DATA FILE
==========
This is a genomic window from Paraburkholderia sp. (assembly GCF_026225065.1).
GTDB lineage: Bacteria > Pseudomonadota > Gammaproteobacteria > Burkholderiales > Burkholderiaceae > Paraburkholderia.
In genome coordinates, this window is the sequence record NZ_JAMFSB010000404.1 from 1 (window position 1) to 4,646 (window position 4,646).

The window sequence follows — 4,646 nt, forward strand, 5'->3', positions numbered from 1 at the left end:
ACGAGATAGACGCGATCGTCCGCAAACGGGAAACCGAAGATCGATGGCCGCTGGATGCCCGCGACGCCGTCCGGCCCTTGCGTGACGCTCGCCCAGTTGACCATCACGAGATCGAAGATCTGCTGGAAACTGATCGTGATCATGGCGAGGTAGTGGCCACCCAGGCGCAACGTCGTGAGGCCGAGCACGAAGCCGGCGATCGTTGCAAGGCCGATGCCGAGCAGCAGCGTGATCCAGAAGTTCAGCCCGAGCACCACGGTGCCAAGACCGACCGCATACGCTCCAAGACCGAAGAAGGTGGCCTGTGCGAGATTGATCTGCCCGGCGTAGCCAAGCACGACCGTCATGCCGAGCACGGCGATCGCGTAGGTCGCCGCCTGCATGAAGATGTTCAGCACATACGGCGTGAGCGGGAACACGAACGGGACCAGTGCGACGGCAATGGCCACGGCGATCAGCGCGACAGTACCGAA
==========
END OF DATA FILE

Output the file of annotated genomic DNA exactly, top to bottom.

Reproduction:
This is a genomic window from Paraburkholderia sp. (assembly GCF_026225065.1).
GTDB lineage: Bacteria > Pseudomonadota > Gammaproteobacteria > Burkholderiales > Burkholderiaceae > Paraburkholderia.
In genome coordinates, this window is the sequence record NZ_JAMFSB010000404.1 from 1 (window position 1) to 4,646 (window position 4,646).

The window sequence follows — 4,646 nt, forward strand, 5'->3', positions numbered from 1 at the left end:
ACGAGATAGACGCGATCGTCCGCAAACGGGAAACCGAAGATCGATGGCCGCTGGATGCCCGCGACGCCGTCCGGCCCTTGCGTGACGCTCGCCCAGTTGACCATCACGAGATCGAAGATCTGCTGGAAACTGATCGTGATCATGGCGAGGTAGTGGCCACCCAGGCGCAACGTCGTGAGGCCGAGCACGAAGCCGGCGATCGTTGCAAGGCCGATGCCGAGCAGCAGCGTGATCCAGAAGTTCAGCCCGAGCACCACGGTGCCAAGACCGACCGCATACGCTCCAAGACCGAAGAAGGTGGCCTGTGCGAGATTGATCTGCCCGGCGTAGCCAAGCACGACCGTCATGCCGAGCACGGCGATCGCGTAGGTCGCCGCCTGCATGAAGATGTTCAGCACATACGGCGTGAGCGGGAACACGAACGGGACCAGTGCGACGGCAATGGCCACGGCGATCAGCGCGACAGTACCGAA